These FAQs are mainly a lightly edited email exchange between Terry Rudolph and the author John Horgan

My hope at the beginning of my project was to understand Bell’s Theorem. Do you address it in your book?


In my mind Bell’s theorem is the most important insight in physics since General Relativity, its something I am sure humans will still find puzzling in 500 years because it is so antithetical to our intuitions and experience of the monkey-scale world. So I encourage you to understand it as deeply as possible.


Bell’s theorem is normally presented via two separated parties, Alice and Bob, sharing two particles in an entangled state, and then each making an “independent” choice between one of two measurements to perform, so there are 4 possible measurements in total. (The independence is sometimes cast as “free will”, but thats an obviously contentious issue as you know better than me!  They just need to each have a method of choosing between their two measurements whereby they are confident their choice is independent of the measurement the other person is choosing. One of them could flip a coin, the other use the stock market. Whatever.)


What Bell showed is that the statistics of the measurement outcomes could not be achieved in a local physical theory. This is normally done in the form of a bound which says “any local theory must satisfy that the fraction of outcomes they see which obey BLAH is less than BLAH.” This is the Bell "inequality". And then we do the experiment and exceed that bound.


Its possible to turn Bell’s scenario (or more often a version of it called the CHSH inequality) into a game where the independent measurement choices are being enforced by some skeptics (who flip a coin say) that are testing the claimed psychic abilities of Alice and Bob. Bell’s theorem then says “If they are *not* psychic, then they will only win this game at most 75% of the time. Thus if we see them winning (say) 85% of the time we will accept they are psychic”. The connection with locality here is that one way to completely shield the psychics from cheating is to have them spacelike separated, so that any signal containing information about what is going on at the other location would have to travel faster than light.


Annoyingly it is not possible to set that particular Bell/CHSH game up so that the psychics win 100% of the time. Thus if you are trying to explain to people why it is surprising you have to convince them about statistics - namely that if we repeat a game 1000 times each of which we only have a 3/4 chance of winning, and then we see them actually win closer to 850 times than the expected 750 times, then it is overwhelmingly likely that one of the assumptions which led us to thinking it could only be won 3/4 of the time must be violated. This assumption is that of “locality”, namely that whatever is going on at Alice’s side is unaffected by/independent from whatever is going on at Bob’s side, no matter how we try and separate them.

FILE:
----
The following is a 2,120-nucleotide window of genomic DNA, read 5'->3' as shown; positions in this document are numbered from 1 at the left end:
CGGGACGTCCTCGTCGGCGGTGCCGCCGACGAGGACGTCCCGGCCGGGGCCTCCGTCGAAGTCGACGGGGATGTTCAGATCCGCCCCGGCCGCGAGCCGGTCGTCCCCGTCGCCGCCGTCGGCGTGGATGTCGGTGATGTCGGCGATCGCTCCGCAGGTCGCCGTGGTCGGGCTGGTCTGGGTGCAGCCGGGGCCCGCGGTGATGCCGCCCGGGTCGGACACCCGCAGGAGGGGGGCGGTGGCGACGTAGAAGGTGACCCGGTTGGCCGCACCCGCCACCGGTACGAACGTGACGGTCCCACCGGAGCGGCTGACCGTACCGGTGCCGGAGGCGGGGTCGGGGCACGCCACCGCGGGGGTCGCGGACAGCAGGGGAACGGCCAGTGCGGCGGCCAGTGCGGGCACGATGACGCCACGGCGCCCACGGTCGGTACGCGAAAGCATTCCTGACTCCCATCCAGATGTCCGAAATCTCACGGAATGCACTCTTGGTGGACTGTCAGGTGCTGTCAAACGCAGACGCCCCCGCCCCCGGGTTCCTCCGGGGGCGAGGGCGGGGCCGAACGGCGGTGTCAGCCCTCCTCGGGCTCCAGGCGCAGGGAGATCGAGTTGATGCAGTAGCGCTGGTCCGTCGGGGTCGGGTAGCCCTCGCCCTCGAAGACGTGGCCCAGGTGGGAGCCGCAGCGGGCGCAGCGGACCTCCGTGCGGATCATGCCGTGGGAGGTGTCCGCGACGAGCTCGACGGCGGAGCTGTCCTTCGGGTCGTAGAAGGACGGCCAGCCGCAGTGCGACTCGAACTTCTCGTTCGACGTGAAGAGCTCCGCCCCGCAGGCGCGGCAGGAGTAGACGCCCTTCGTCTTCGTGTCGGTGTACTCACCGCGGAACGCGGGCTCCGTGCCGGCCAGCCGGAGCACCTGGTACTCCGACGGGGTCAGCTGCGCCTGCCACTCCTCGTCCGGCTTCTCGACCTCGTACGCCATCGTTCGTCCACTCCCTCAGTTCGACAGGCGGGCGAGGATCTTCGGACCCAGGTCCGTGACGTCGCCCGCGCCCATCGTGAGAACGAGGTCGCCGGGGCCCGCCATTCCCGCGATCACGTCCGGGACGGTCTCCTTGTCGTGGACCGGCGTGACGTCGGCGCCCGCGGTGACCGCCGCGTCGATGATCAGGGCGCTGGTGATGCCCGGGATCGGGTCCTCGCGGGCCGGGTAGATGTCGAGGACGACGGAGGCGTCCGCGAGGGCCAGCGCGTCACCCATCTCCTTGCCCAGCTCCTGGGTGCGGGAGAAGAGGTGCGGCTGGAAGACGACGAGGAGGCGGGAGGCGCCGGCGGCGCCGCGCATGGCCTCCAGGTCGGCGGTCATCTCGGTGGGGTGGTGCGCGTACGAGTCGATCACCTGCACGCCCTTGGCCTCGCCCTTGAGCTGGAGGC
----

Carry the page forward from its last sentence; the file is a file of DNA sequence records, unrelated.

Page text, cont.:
The struggle with this as a science communicator is people suck at understanding statistics, i.e. what “overwhelmingly likely” really means and so on. Even physics students, never mind the layman! 


Fortunately there is a different version of Bell’s theorem, due to Lucien Hardy, which is "not statistical" in that sense. It involves the exact same setup and assumptions of Bell’s theorem, but you can understand the contradiction with locality via a kind of logical argument, rather than a statistical one. You still need to run the experiment multiple times to check that locality does get violated, but it doesn’t involve statistical analysis, it just involves seeing “forbidden” outcomes on some occasions.  


And thats the version I chose to present in Part II. So if you follow that argument, you understand (to the extent it can be understood!) Bell’s theorem.


I have also taught the CHSH version on occasion - the misty state formalism will let you do the calculation - but it adds another layer of statistical complexity which students start thinking is the “loophole”, which it is not. Here is a draft from an early version of the book where I was considering teaching Bell's theorem with the CHSH version.


Do you address the uncertainty principle?


Not explicitly. But its easy to do.


There are simple demonstrations of an uncertainty principle you could do with the balls/boxes. Basically you can set up some configuration of boxes, and say “measurement X is to drop balls through this configuration and then observe the color(s) of the ball(s) that emerge”. Then you take a distinct setup of different boxes and say “measurement P is to drop balls through this setup and observe the color”. The uncertainty principle manifests itself by the claim “There is no misty state you can possibly prepare such that if you drop it into measurement X the balls will emerge with a definite color, or if you drop it into measurement P they will emerge it with a definite color. You must have some uncertainty about one or the other measurement outcome."


In more sophisticated versions you can look at the probabilities of different colors emerging and see that for certain choices of X and P some statistical rules are followed (the normal way the HUP is stated), but even the simple version I just presented is surprising from the classical perspective, because in classical physics measurements can anyway in principle be completely determined given arbitrarily good initial information about the system (the balls) and the measurement (the boxes followed by observing the ball color).